How to protect yourself during tick season

  • Published
  • By Mark Wyatt
  • 66th Air Base Group Public Affairs

HANSCOM AIR FORCE BASE, Mass. -- As tick activity surges due to the unseasonably warm winter, base officials are urging individuals to take precautions against tickborne diseases.

The Bureau of Infectious Disease and Laboratory Sciences has reported an increase in emergency visits where patients are diagnosed with tickborne diseases in 2023.

This rise is particularly notable in eastern states, primarily New England and the mid-Atlantic, as well as in the northern midwestern states and the West Coast.

"Black-legged deer ticks and dog ticks found throughout Massachusetts can spread bacteria, viruses, and parasites that cause human diseases like Lyme disease, babesiosis, and anaplasmosis," said Capt. Bali Summerpreet, Public Health Element chief. "Many tickborne diseases can have similar signs and symptoms, making early detection and prevention crucial."

Symptoms of tickborne diseases include skin rash, fatigue, chills and fever, headache, and muscle and joint pain. Prompt removal of ticks is essential to prevent disease transmission.

"In general, ticks need to be attached for more than 36 hours before they can transmit a tickborne disease," said Summerpreet. "Adult ticks most commonly bite during the fall, but the early surge in activity means we need to be vigilant year-round."

To prevent tick bites, the Environmental Protection Agency recommends the following:

  • Insect repellents containing DEET
  • Picaridin
  • IR3535
  • Oil of lemon eucalyptus
  • Para-menthane-diol
  • 2-undecanone

Public Health officials also suggest the following:

  • Wearing clothing treated with permethrin
  • Checking for ticks daily
  • Showering after spending time outdoors are also effective measures
  • Drying clothes on high heat for 10 minutes after coming indoors can kill ticks

"Grasp the tick firmly and as close to the skin as possible," said Summerpreet. "With a steady motion, pull the tick’s body away from the skin. Cleanse the area with rubbing alcohol or soap and water."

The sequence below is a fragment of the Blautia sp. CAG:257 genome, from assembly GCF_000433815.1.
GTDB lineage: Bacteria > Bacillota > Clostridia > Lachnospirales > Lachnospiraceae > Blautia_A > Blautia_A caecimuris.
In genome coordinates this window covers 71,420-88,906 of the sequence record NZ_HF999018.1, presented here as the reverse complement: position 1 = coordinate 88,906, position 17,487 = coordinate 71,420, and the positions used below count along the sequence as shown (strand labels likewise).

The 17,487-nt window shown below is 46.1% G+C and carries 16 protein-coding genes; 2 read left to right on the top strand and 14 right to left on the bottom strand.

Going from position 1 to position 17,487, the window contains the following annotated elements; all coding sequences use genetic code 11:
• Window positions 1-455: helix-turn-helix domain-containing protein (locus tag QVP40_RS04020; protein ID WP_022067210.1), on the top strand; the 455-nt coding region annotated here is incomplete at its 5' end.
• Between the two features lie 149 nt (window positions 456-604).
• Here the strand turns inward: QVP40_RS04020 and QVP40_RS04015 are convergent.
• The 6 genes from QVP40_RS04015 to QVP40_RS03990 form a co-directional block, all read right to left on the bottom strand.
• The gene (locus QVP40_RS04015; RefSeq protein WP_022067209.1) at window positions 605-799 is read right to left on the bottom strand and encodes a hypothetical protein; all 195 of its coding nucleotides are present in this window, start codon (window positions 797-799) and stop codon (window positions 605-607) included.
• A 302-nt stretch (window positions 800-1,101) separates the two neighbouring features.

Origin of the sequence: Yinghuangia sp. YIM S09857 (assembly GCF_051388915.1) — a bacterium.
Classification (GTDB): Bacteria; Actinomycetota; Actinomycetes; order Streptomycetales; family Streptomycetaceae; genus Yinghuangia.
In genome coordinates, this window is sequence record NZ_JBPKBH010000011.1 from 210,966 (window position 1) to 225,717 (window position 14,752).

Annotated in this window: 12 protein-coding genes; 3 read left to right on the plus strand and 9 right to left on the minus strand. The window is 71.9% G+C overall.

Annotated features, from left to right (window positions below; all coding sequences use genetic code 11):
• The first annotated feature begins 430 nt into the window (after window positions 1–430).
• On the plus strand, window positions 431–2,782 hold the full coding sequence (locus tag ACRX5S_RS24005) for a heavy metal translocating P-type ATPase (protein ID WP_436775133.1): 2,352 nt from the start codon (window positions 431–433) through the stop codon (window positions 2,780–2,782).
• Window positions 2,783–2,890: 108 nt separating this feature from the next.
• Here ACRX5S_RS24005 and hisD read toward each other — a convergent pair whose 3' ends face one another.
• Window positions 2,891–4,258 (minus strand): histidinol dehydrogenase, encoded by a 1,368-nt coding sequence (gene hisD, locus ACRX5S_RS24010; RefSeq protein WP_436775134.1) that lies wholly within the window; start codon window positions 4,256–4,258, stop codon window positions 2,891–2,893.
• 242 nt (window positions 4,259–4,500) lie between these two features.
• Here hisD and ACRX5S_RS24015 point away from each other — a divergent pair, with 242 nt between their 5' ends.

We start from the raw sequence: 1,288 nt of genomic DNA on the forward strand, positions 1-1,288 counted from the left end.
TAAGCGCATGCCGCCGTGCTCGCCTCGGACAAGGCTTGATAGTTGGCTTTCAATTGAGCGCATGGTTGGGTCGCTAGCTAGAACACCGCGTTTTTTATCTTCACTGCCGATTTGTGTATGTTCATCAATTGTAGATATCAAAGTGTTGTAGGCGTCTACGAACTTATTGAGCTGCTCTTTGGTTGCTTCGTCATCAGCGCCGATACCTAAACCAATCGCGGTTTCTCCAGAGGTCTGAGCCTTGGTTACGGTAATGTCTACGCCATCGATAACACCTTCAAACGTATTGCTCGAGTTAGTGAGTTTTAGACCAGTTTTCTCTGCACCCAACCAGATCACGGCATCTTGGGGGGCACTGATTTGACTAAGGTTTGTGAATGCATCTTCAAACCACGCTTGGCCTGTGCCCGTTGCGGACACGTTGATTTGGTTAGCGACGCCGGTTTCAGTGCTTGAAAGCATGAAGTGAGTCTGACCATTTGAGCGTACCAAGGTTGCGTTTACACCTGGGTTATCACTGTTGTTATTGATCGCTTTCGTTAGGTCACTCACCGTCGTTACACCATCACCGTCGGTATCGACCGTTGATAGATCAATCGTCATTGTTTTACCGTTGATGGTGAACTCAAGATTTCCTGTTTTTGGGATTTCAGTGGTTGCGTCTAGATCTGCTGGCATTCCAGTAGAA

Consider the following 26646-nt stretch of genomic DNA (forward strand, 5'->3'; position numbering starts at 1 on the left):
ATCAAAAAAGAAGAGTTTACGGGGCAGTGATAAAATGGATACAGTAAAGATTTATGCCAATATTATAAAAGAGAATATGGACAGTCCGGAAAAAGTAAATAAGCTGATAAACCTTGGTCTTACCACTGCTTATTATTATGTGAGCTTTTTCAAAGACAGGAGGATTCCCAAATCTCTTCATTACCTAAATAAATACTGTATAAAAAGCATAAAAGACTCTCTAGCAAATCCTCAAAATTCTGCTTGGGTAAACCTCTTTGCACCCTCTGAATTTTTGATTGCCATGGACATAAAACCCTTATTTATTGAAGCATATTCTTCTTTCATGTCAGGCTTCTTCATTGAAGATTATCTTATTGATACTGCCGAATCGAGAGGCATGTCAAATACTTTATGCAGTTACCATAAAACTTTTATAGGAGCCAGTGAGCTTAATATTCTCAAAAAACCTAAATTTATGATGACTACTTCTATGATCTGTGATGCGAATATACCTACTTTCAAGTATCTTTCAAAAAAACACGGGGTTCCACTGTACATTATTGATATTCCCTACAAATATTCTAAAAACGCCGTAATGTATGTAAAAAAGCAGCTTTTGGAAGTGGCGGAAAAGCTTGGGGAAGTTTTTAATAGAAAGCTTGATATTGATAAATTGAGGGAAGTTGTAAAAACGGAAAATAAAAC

Dogs are particularly susceptible to tick bites and diseases.

Summerpreet emphasized the importance of using tick preventive products on pets and consulting with a veterinarian about Lyme disease vaccination and the best tick prevention products.

"Check your pets for ticks daily and remove any found immediately," he said. "Tickborne diseases can severely affect your pets’ health, so preventive measures are critical."

Ticks need high humidity to survive, and reducing tick habitats can help control their population. Removing leaf litter, clearing tall grass and brush, and creating dry barriers with wood chips or gravel around play areas and lawns can reduce tick numbers.

Hanscom AFB residents are encouraged to bring ticks removed from humans or pets to the Public Health office in a sealed clear plastic bag for testing. Results typically take 3-4 weeks and positive results are documented in the member’s medical records.

For any questions or concerns, contact the Hanscom Public Health Office via email at, or by phone at 781-225-6295.

"Staying informed and taking preventive measures can significantly reduce the risk of tickborne diseases," said Summerpreet. "Let's work together to keep our community safe.